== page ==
“It was a disgraceful display of defense by us and we’ve got to be better than that,” said Lowry. “We’ve got to be more physical. They picked us apart and made a lot of threes. We’ve got to find a way to be a better defensive team.”

Lowry continued the theme of fine-tuning as the regular season winds down.

“I think we’ve just got to make adjustments on the fly as a team,” said Lowry. “We can score with the best of them, but they outscored us tonight. We got what we wanted offensively. We’re one of the top teams in scoring in the league, but we’re also a good defensive team.”

Lowry was clearly bothered by Toronto’s defensive showing, but Casey downplayed the importance of a single regular-season game.

“We’ve got to take these games and learn from them, and again learn from the situations where we have to be disciplined,” said Casey. “It’s not a huge thing. It’s situations where we are that we’ve got to learn from and be disciplined and not maybe take this step and over-help here. Because a team like that and a passer like James will make you pay.”

While the Raptors continue to gain experience and dial in the fine defensive details, Casey was insistent that his players should not hang their heads over falling short against Cleveland.

“Hopefully our guys understand that we’re right there,” said Casey.

The Raptors host the Brooklyn Nets tonight to open a three-game home stand that includes visits from the Clippers Sunday and the Nuggets Tuesday. After that, Toronto visits the Celtics March 31 followed by a return to Cleveland April 3 and a home game against Boston the next night. With three games in a row against the other two top-three teams in the East, the schedule presents plenty of opportunities for the Raptors to add defensive polish before the playoffs begin.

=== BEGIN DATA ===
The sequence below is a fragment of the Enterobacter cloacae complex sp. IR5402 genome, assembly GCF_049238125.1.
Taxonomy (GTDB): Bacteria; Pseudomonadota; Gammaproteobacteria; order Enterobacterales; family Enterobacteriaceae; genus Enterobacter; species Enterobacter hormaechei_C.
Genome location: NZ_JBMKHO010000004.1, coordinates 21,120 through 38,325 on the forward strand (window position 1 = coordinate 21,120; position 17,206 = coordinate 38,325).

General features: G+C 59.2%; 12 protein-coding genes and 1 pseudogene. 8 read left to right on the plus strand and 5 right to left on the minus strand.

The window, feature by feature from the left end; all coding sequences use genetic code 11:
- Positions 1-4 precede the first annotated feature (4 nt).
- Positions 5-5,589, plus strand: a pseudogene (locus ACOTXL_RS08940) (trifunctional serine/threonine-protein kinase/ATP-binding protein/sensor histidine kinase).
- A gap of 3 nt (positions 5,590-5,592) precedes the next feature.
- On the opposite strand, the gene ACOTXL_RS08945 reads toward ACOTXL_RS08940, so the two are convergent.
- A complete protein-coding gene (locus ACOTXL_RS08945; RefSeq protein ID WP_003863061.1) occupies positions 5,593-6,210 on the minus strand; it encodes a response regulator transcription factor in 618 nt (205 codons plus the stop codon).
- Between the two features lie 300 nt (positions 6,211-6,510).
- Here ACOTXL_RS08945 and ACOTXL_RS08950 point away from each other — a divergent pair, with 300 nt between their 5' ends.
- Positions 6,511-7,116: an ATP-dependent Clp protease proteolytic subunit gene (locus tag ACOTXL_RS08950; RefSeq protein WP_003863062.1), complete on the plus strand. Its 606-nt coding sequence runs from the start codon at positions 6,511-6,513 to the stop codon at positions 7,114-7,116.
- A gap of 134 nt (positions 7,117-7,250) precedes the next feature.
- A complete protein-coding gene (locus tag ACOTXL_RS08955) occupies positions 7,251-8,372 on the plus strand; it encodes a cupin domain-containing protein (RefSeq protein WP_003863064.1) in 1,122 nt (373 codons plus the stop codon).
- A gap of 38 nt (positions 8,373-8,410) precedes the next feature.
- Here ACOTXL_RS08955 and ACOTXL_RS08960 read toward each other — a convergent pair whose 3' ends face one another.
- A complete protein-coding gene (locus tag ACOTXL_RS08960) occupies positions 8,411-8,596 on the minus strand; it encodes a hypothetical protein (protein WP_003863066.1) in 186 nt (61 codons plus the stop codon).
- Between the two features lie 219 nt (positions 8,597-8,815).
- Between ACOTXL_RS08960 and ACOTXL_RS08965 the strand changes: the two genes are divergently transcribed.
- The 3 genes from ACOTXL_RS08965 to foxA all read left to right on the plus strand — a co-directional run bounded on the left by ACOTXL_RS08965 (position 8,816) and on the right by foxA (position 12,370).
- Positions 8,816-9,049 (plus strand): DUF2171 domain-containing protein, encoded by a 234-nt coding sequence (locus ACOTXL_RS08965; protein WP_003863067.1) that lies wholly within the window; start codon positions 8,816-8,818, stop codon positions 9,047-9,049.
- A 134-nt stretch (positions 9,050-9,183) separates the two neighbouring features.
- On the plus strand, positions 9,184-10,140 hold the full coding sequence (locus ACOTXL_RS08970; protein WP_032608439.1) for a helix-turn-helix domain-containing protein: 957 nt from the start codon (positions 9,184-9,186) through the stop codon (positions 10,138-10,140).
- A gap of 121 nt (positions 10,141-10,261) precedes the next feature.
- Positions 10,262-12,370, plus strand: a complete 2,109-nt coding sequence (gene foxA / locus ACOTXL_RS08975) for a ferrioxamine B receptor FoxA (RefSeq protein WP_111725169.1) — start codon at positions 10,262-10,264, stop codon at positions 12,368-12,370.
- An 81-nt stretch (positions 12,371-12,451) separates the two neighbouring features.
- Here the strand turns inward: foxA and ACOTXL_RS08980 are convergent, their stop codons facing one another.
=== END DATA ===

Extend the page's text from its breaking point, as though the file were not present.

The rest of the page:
Continue Reading


NBA Daily: Jaylen Brown Set To Return For Celtics

The Celtics finally got some good news on Thursday. Jaylen Brown’s return is imminent.

Moke Hamilton



Finally, some good news for the Boston Celtics.

Jaylen Brown is set to return to action.

Brown has been M.I.A. since sustaining a concussion during the team’s 117-109 victory over the Minnesota Timberwolves back on March 8, but has traveled with the team to Portland and is expecting to return to the lineup on Sunday when the Celtics do battle with the Sacramento Kings.

As the Celts gear up for a playoff run, which they hope will result in them ending LeBron James’ reign atop the Eastern Conference, they’ve picked the wrong time to run into injury issues. Along with Brown, both Kyrie Irving and Marcus Smart have each been conspicuous by their absences, and the team could certainly use all of their pieces as they attempt to enter the postseason on a high note.

Fortunately for Boston, with the Toronto Raptors leading them by 4.5 games in the standings and the Celts ahead of the Cleveland Cavaliers by a comfortable six games, Brad Stevens’ team is enjoying the rare situation of having a playoff seed that appears to be somewhat locked in.

Still, with the team only able to go as far as its young rotation will carry it, Brown addressed the media on Thursday.